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Toyota unveils three-wheeled escooter for walking areas — Segway style

The C+walk hits the Japanese market

Toyota unveils three-wheeled escooter for walking areas —  Segway style
Ioanna Lykiardopoulou
Story by

Ioanna Lykiardopoulou

Ioanna is a writer at SHIFT. She likes the transition from old to modern, and she's all about shifting perspectives. Ioanna is a writer at SHIFT. She likes the transition from old to modern, and she's all about shifting perspectives.

As of October 1, the Japanese automaker has launched its  C+walk electric scooter, designed to help people in walking areas both indoors and outdoors.

It’s a standing-type model that slots into the C+walk walking-area mobility series, which will also include seated-type and wheelchair-linked-type vehicles.  

A removable lithium-ion battery allows the C+walk to travel about 14km on a single charge, and it needs some 2.5 hours to recharge from zero to full.

C+walk escooter Toyota
The escooter measures 700mm long, 450mm wide, and 150mm tall. Credit: Toyota

Users can set the scooter’s maximum traveling speed via a speed adjustment switch, and can choose between five different options, ranging from 2 to 6km/h, with an additional 10km/h setting for experienced users.

The vehicle takes up a similar amount of space as a single person, while it’s equipped with obstacle detection functions that help avoid collisions with obstacles or pedestrians ahead.

C+walk escooter Toyota
Accelerator levers on either side of the steering wheel can be used to control departure, acceleration, deceleration, and stopping. Credit: Toyota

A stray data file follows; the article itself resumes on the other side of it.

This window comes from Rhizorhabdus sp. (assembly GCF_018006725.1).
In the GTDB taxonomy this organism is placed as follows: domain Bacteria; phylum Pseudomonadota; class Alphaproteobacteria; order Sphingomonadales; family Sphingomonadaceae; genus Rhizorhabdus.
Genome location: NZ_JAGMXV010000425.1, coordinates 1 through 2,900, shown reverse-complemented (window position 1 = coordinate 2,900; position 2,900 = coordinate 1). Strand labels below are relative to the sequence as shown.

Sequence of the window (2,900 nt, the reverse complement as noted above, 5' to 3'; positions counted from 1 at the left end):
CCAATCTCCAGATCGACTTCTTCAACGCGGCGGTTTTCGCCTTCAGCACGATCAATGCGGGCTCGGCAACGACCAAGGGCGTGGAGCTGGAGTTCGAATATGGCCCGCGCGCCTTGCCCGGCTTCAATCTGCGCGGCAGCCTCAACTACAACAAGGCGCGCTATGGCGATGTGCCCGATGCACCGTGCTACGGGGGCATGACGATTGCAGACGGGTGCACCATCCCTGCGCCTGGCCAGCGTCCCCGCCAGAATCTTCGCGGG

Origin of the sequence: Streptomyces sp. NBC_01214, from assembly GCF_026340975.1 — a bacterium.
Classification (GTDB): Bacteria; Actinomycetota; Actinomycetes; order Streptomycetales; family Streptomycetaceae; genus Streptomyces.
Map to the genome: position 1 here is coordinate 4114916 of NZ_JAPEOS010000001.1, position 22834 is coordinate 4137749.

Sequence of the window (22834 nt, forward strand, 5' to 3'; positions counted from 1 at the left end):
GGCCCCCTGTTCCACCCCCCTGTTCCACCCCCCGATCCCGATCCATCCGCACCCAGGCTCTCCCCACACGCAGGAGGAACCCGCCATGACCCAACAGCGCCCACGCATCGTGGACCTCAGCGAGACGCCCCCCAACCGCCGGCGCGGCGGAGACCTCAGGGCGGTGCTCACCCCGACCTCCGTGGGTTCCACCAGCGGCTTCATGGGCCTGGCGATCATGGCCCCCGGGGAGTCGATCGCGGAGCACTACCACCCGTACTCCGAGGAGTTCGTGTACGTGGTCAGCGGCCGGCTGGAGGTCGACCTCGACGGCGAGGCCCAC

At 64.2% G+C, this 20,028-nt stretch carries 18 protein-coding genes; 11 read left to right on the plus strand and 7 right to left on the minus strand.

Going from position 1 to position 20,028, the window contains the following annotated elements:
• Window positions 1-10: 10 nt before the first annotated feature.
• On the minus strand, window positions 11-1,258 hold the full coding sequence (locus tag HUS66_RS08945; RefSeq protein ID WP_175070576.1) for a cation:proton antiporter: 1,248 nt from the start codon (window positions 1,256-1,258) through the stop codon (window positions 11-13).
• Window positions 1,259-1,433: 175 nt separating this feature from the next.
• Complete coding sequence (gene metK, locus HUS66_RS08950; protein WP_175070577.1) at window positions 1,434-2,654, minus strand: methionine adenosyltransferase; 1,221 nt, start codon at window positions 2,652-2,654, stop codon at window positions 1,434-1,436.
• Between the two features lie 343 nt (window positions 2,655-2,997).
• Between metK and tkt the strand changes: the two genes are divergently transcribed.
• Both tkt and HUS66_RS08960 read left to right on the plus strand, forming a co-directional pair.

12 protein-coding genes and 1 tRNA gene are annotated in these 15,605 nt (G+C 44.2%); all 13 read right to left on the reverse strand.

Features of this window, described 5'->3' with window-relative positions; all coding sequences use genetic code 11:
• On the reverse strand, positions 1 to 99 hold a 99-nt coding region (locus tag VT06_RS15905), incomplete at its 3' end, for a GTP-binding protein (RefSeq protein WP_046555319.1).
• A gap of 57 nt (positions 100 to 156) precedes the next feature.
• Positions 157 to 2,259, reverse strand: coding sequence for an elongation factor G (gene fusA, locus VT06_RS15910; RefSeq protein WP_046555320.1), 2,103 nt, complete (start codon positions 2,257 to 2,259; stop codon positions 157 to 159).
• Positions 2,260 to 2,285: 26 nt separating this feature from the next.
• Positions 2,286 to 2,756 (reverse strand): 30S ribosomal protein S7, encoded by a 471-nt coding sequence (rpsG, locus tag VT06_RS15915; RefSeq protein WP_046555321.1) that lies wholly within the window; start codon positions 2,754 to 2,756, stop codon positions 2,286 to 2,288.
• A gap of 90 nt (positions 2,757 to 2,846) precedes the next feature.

Toyota has designed the C+walk for comfortable use in walking areas, side-by-side travel, and communication with fellow pedestrians. 

Initially, the automaker envisions the scooter helping elderly workers travel across large-scale facilities such as warehouses, factories, and airport terminals. It could also be used on activity tours taking place inside parks and other facilities.

In the future, the company hopes the Japanese government will certify the C+walk for use on public roads (under existing laws it’s not permitted on public streets or sidewalks), in which case it would support people who find it hard to walk long distances. 

Overall, it seems that Toyota is trying to pick up where Segway PT, the two-wheeled, self-balancing personal transporter, left off.

Segway PT
The Segway PT edition of 2006.

Although the vehicle never realized its creators’ world-changing ambitions and stopped being produced in 2020, it did leave a legacy behind it that now Toyota, among other companies, is eyeing. 

Regardless of what the future holds for the C+walk, it’s currently offered only in Japan starting at ¥341,000, or just under $3,100. 


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